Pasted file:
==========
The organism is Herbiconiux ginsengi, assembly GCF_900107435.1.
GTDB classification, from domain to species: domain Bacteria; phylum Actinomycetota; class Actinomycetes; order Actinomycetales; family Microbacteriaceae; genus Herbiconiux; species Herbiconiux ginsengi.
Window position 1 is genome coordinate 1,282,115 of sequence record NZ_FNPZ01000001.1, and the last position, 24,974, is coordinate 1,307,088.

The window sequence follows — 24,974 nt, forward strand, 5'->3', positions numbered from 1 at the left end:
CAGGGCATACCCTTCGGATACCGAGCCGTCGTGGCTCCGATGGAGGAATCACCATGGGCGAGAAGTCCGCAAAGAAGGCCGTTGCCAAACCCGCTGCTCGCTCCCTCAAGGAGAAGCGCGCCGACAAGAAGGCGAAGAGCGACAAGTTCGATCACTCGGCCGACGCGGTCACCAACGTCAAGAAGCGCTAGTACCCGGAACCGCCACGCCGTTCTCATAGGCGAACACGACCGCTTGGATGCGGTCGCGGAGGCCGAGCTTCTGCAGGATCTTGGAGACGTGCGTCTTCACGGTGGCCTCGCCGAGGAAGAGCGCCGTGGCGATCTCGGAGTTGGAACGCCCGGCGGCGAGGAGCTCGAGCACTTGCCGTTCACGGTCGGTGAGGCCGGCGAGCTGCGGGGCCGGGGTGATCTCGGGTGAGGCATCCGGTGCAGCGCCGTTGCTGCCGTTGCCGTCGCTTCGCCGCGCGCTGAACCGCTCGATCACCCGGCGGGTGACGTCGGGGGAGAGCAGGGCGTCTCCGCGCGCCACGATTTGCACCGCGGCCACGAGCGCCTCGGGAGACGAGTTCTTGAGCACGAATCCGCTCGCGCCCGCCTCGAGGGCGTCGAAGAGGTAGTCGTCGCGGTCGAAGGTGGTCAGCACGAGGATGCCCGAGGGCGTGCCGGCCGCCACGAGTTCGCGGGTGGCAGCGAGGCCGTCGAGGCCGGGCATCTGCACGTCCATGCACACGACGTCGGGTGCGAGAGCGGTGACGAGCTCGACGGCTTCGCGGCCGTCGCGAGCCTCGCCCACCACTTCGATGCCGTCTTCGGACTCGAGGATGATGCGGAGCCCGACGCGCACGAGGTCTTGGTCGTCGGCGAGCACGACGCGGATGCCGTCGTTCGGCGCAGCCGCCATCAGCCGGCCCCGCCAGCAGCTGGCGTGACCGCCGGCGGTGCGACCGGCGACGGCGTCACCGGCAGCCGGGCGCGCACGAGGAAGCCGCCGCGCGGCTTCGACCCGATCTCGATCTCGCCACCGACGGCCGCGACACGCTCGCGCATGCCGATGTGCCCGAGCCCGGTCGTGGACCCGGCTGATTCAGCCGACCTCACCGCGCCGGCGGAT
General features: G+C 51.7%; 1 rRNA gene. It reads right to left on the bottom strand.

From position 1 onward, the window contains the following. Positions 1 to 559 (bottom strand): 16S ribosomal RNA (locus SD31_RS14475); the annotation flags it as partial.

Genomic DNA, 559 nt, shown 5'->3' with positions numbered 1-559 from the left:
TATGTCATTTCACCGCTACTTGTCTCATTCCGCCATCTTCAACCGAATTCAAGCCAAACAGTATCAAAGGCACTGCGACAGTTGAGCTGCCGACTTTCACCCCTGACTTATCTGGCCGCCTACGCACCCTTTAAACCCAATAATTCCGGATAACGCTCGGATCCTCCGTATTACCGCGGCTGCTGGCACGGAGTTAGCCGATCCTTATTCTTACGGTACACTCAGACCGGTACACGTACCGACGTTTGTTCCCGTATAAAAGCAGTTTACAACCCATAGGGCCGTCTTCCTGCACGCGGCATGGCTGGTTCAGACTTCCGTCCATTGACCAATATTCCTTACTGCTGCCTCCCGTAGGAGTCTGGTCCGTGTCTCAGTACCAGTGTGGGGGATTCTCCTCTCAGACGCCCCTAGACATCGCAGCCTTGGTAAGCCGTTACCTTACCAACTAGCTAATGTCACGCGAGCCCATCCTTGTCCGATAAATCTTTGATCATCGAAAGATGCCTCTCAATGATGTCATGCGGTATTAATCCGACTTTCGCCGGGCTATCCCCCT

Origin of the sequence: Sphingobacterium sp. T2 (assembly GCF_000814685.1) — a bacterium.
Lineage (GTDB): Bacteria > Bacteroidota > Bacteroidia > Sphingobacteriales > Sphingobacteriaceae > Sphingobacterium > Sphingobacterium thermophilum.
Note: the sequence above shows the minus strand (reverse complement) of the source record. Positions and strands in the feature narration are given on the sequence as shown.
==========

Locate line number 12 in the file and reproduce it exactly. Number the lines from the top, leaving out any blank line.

Note: the sequence above shows the minus strand (reverse complement) of the source record. Positions and strands in the feature narration are given on the sequence as shown.